Hundreds of Isis prisoners have been released from jail in Syria, after Kurdish authorities holding them said that they had “no blood on their hands”.
Some 283 Syrians suspected of being Isis members were released by the Syrian Democratic Forces over the weekend as a gesture of “cooperation, fraternity and clemency,” the group said in a statement.
The move was reportedly negotiated with tribal leaders from northeast Syria, many of whom have played a key role in the fight against Isis as part of the joint Arab-Kurdish SDF.
“They had lost their way ... violated the traditions of the Syrian society and the law, and some of them had been deceived ... but they remain our Syrian children,” the statement said.
The group said those released were not involved in fighting, but may have held administrative positions within the group. The SDF did not reply to The Independent's request for comment.
The SDF has said they are only days away from liberating the last Isis-held territory in Baghouz, in Syria’s eastern Deir ez-Zor province.
After a day and night of heavy fighting, the UK-based Syrian Observatory for Human Rights said that 150 Isis fighters had surrendered on Monday morning.
The release comes amid a debate over the fate of hundreds of Europeans who came to join Isis, and are also in SDF custody.
As the caliphate has shrunk over the past few months, thousands of Isis fighters and their families have fled the area and surrendered to the SDF, among them more than 800 European citizens.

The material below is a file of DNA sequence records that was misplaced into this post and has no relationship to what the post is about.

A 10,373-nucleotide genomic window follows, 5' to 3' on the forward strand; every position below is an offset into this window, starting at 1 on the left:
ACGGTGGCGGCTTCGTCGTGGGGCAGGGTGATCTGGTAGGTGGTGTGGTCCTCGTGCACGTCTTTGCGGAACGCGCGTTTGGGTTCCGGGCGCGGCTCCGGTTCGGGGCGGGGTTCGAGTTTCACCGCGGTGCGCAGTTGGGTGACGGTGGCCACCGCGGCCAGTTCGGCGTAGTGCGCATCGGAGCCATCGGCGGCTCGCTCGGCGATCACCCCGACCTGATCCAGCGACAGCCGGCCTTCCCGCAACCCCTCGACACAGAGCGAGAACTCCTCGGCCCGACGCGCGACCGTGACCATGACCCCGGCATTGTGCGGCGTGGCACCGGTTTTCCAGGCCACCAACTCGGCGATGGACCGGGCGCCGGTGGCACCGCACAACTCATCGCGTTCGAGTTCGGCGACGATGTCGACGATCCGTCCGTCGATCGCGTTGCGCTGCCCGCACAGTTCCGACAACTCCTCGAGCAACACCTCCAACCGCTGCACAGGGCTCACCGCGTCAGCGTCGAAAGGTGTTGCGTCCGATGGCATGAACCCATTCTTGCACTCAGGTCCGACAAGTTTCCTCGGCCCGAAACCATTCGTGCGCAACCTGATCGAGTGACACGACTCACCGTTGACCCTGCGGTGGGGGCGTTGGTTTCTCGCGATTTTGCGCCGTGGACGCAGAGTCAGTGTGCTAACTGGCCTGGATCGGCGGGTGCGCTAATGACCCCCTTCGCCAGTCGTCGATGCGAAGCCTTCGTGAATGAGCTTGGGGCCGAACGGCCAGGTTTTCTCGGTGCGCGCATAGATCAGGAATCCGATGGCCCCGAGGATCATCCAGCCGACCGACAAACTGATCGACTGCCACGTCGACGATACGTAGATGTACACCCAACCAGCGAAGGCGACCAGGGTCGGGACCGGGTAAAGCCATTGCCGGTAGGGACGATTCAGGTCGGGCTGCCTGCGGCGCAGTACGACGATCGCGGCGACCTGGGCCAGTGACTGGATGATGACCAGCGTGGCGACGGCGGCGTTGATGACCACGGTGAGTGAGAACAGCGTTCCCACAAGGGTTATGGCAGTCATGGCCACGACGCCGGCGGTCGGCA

The group is now calling for countries to take back the foreigners who came to Syria, saying it does not have the resources to hold them indefinitely. But the UK and most other European countries have so far refused to consider repatriating them, citing security fears.
One of them, Shamima Begum, a 19-year-old British woman who travelled to Syria to join the group in 2015, recently had her citizenship stripped by the home office. The home secretary, Sajid Javid, has previously said that he would move to block any British citizen suspected of joining Isis from returning.
But the release of the Syrian Isis prisoners appears to have been motivated by local concerns, and is unlikely to affect the detention of Europeans. It is also not the first time large numbers have been released.
“This happens a lot,” Hassan Hassan, director of non-state actors programme at the Center for Global Policy, told the Independent. “They say these guys didn’t really join because of the ideology and they didn’t kill anybody. But the concern is that future scenarios could lead some of those people to go back to Isis.”
Most of those being released are thought to be members of the powerful Sunni tribes from the Euphrates River area. When Isis took control of Deir ez-Zor, it used violence to coerce many tribal members into joining the organisation. But many took up arms against the group, and fought alongside Kurdish fighters as part of the SDF.
The SDF has presented itself as an alternative model of governance to the Syrian government, and controls roughly one third of the country. While the group is made up of mostly Kurdish fighters, its territory also covers Arab towns and cities. Managing that territory after the fall of Isis will require cooperation between Kurdish groups and the tribes of eastern Syria, according to Hassan.
“The SDF has been working on outreach and deepening their relations with the tribes,” he said. “The problem is when tribes start to intervene to get their relatives out. What do you do? How do you balance between engaging with tribes and at the same time not opening doors to Isis to return through sleeper cells and half hearted sympathisers.”
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